• High satisfaction among enrollees and providers as measured by multiple surveys and focus groups 1-8
  • MSHO members had fewer hospitalizations and falls in 2003 compared to PMAP enrollees (mandatory Medicaid managed care program for primary and acute care)
  • MSHO members had fewer nursing home stays compared to PMAP enrollees (from 2000-03) 1
  • Community members have fewer ED visits and are more likely to receive preventive services than traditional FFS Medicaid members 8
  • Increased access to HCBS for underserved and ethnically diverse populations; serves higher proportion of Asian and African American clients (55%) compared to FFS (15%) 9
  • MSHO’s integrated contracting procedures have reduced administrative duplication and conflicts between Medicare and Medicaid managed care requirements 3,9
  • In 2001, MSHO expanded to include people with disabilities under MinnesotaDisability Health Options (MnDHO)
  • Costs 5% less than traditional FFS Medicaid program
  • Savings from decreased SNF days compared to FFS (reduced nursing facility days per enrollee by 5% over first 6 years of program)
  • Dual capitation provides flexibility in provider payment to address current FFS disincentives (such as support of care coordination and longer complex visits for physicians)

Wisconsin Partnership Program (WPP) – 1996 Fully integrated model. SNF level of care. Voluntary. More program detail available at:
  • In general, primary care physicians are satisfied with WPP; the most positive comments are in the areas of care management, coordination and implementation of care; 95% are also satisfied w/ amount of required admin work (phone, paper work, etc) 1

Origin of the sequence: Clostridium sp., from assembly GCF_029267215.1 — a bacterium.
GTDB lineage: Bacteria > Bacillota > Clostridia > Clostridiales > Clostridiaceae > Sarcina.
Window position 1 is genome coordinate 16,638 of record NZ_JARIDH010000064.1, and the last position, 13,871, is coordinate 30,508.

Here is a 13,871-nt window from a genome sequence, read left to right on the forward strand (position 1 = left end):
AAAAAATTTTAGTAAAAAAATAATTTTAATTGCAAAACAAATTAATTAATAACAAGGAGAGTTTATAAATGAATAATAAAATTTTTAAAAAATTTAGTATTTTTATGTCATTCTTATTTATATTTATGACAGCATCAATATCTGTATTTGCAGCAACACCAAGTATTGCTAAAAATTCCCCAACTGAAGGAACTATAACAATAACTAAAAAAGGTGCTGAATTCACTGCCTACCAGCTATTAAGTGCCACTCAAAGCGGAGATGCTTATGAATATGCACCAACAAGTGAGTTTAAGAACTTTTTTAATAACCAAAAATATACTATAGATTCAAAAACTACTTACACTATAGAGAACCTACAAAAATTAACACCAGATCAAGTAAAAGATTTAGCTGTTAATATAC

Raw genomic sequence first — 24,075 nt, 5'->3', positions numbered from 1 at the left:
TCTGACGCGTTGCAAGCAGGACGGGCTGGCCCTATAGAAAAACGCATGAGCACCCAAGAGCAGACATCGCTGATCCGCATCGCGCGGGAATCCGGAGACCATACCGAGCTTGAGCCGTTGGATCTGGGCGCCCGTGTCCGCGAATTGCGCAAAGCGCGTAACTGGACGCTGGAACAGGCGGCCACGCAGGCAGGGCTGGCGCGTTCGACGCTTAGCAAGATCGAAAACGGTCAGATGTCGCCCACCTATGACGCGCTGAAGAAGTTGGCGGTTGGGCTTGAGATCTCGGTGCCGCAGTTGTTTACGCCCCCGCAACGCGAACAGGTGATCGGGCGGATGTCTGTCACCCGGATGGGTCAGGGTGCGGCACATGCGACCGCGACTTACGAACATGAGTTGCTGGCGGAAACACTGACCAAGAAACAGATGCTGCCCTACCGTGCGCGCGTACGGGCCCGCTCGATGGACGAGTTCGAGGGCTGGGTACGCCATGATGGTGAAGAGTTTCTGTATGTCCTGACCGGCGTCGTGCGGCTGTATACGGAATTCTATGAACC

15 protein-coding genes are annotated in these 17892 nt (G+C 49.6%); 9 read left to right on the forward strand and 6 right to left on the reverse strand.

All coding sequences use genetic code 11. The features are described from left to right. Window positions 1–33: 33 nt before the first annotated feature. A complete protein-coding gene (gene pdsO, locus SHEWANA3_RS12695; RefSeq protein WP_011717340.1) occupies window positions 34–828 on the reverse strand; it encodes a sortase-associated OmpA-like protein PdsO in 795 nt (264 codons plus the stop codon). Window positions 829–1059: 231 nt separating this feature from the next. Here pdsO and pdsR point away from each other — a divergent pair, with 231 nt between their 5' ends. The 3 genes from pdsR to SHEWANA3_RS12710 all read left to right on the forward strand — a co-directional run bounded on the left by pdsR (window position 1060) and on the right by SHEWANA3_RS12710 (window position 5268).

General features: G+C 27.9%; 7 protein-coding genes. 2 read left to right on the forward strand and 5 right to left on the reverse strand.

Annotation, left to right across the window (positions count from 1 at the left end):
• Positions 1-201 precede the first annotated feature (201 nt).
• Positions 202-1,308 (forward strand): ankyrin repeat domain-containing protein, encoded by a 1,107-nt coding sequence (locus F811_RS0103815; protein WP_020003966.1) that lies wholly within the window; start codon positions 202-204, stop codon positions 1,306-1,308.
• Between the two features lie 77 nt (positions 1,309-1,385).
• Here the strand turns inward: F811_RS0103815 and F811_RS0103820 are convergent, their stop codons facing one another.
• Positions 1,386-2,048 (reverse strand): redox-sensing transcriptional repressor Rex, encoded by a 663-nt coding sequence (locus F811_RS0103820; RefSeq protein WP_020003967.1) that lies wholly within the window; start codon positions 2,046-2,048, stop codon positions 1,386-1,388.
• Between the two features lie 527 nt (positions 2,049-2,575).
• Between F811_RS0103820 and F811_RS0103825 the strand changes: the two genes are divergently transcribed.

• High client satisfaction; 95% of members rated services excellent or very good 2
  • Only 5% of members disenrolled for reasons other than death or relocation 3
  • Number of nursing home days decreased 25% for elderly in the first year after enrollment. Only 6% - 8% of WPP members are in nursing homes compared to 26% of Medicaid recipients age 65+ across the state of WI. 3
  • The number of inpatient hospital days decreased 52% for physically disabled members in the first year after enrollment in WPP 3
  • 40% decrease in hospital admits for ambulatory care sensitive conditions from 2000 to 2002. 4
  • Drug cost control (2001): With close coordination and monitoring, WPP has been able to keep prescription drug increases in the range of 9% to12%, well below the national average of 18% to 21%3
  • Savings result from decreased SNF days and inpatient hospitalizations compared to traditional fee-for-service

Massachusetts senior care options (SCO)-2004
Fully integrated model. 65+. Voluntary. For more program info, go to and search for “Senior Care Options” /
  • Enrollment continues to grow (6,000 members as of Sept. 2006)
  • Formal evaluations in progress
  • State applies a “budget-neutral” approach on the Medicaid side (i.e., does not spend any more than they would under traditional Medicaid FFS)
  • Average combined (Medicaid and Medicare) capitation rate for CY 2005 was approximately $2300 PMPM
  • Projected savings of 4% in institutional costs after 5+ years of operations as a result program interventions occurring now
  • Formal evaluations in progress

*References are included in a separate document. Click herefor more information.Last updated: 9/18/06